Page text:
Angola, Africa’s second-largest oil producer, should investigate opposition complaints following the Aug. 31 elections won by the ruling party of President Jose Eduardo dos Santos, the U.S. State Department said.
“We urge the Angolan authorities to investigate and address promptly all electoral complaints, while working to augment political rights and civil liberties,” Patrick Ventrell, an acting spokesman for the department, said in a statement on its website yesterday.
Angolan civil society and opposition parties raised concerns about media access, voter rolls, and lack of timely accreditation of domestic, international, and political party election observers, Ventrell said. The opposition National Union for the Total Independence of Angola has said it’s considering whether to challenge the results in the Constitutional Court.
The vote is the second since a 27-year civil war ended in 2002. Angola pumps about 1.8 million barrels of crude a day, supplying 2.9 percent of U.S. imported oil in May and 16 percent of China’s purchases in July, according to data compiled by Bloomberg. Oil producers operating in the country include Exxon Mobil Corp. (XOM), Chevron Corp. (CVX), BP Plc (BP/) and Total SA. (FP)
The U.S. statement “is all part of democracy and free speech that people can say what they want to say,” Julia Ferreira, a spokeswoman for the national election commission, said by phone in Luanda.
The Open Society Initiative of Southern Africa, a pro- democracy group funded by George Soros, and the Luanda-based Association of Justice Peace and Democracy have said the election wasn’t fair. While observer missions led by the Africa Union, the Community of Portuguese Language Countries and the Southern Africa Development Community raised the same concerns as the U.S. in statements this week, they all said the results were credible.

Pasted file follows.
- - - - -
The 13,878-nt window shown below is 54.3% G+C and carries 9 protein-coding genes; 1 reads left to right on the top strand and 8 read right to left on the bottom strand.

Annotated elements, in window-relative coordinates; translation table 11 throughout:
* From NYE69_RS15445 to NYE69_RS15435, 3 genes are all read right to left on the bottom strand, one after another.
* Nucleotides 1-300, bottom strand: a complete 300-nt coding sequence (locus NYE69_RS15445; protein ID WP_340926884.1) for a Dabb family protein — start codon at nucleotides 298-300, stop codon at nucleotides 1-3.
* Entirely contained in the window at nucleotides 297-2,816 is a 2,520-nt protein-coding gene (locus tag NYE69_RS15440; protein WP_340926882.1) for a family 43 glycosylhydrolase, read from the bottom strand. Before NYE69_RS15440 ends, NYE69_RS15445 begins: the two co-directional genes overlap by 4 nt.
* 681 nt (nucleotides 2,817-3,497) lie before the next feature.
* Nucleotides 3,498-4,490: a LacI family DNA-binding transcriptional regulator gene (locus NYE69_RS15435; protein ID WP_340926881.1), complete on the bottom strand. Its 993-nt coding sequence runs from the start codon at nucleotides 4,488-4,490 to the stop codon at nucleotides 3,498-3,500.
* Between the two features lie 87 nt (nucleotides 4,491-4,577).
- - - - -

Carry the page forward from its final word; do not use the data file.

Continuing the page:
With about 98 percent of the votes counted, the Popular Movement for the Liberation of Angola leads with 72 percent of votes, extending Dos Santos’s 33-year rule by five years.
Unita won 19 percent and Casa-Ce, a new party formed this year by a former senior Unita leader, Abel Chivukuvuku, got 6 percent. Final results are due by Sept. 8, the chairman of the election commission said today.
Unita, Casa-Ce and two other parties haven’t formally accepted the results and are conducting their own counts using poll documents because of concern over the number of registered voters and those who voted, the parties said in separate statements this week. About 40 percent of registered voters didn’t cast ballots, according to the election commission.
Former colonial ruler Portugal as well as China and Russia have congratulated Dos Santos on the victory, according to state-run radio.
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